»MIDHIGH 105«, 2011 by Nicolas Sassoon.


“Rotary Psycho-Opticon”, 2008 by Rodney Graham. Silk-screened aluminium, plastic panels, aluminium, steel, leather, rubber.

“Flamme”, 2007 by Jan Bünnig. Fresh clay sculpture in motion.


»Untitled (Julius Ceasar…)«, 2008 by Nick van Woert.

»Loop«, 2007 by Zoro Feigl


“Slow Car” by Jurgen Bey.


»Roue de bicyclette« by Bold Inc.


»In almost every picture« shows images taken with a camera that detects motion. Deers and other small animals in nature unwillingly take self portraits. Images collected and edited by Erik Kessels.


»HUO Drawings«. In spring of 2003 Charles Gute had the privilege of proofreading Hans Ulrich Obrist’s Interviews: Volume 1. With an awareness of the author’s art world stature, paired with a name that seems to have a greater-than-average vulnerability to typographic inconsistency, these drawings were created as a kind of cathartic antidote.

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»Dutch Tape Funeral March (Marcia Funebre from Symphony No. 3, “Eroica”)«. The work consists of 13 rolls of duct tape initially placed at the top of the 16-foot-high gallery wall. On the day of the opening the rolls of tape were released so that they could “roll” down the wall under their own weight, a process that took over 8 hours to complete. As the tape reached mid-wall, viewers were able to see that there was a continuous strip of sheet music attached to the adhesive side of each roll. This sheet music was an actual transcription of the second movement of Beethoven’s Third Symphony, also known as the “Funeral March,” the linear length of which had been scaled to fit the 16-foot span from ceiling to floor. One of each of the 13 orchestral parts from the original score had been applied to each of the 13 rolls of tape, effecting a kind of super-slow automated performance of Beethoven’s somber work.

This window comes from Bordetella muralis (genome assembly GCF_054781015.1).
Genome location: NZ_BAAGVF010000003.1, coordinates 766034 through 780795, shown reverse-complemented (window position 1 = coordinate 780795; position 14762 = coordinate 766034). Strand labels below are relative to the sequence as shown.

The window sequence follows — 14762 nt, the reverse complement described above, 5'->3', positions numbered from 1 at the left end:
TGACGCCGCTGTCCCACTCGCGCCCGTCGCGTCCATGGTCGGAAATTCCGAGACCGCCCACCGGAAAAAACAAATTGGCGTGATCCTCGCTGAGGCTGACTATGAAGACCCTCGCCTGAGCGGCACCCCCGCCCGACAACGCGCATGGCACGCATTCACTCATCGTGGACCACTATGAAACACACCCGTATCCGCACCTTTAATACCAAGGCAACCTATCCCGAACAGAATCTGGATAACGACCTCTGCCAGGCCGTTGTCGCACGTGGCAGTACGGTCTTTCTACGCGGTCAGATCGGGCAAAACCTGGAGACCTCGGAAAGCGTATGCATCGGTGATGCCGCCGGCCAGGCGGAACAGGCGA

»Ant Climb Study #2« (video still) is a perceptual study of duration and movement. Here a live ant climbs the adhesive side of a length of masking tape. Appearing as an abstract mark, the ant’s progress is steady yet nearly imperceptable, akin to the movement of a minute hand on a clock. All projects by Charles Gute.


For the installation Enterraum, the artist-trio (Collectif-Fact) photographed details of the architecture. They then isolated the spatial elements and hung the individual pictorial planes one behind the other in the room.

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Loading, Reliefs, Bubblecars and other video installations by Collectif-Fact.


»Flow Motion« is like a continuously changing painting, generated from a collection of 110 digital still images.


»Newtron« consists of a single modular unit from a large outdoor LED video display, like those normally seen in big sport and entertainment venues. It shows only the corresponding fragment of the image that would be displaying on the whole screen. Both projects by João Paulo Feliciano.


100dB at 100km/h: Spatial Sounds by Edwin van der Heide and Marnix de Nijs.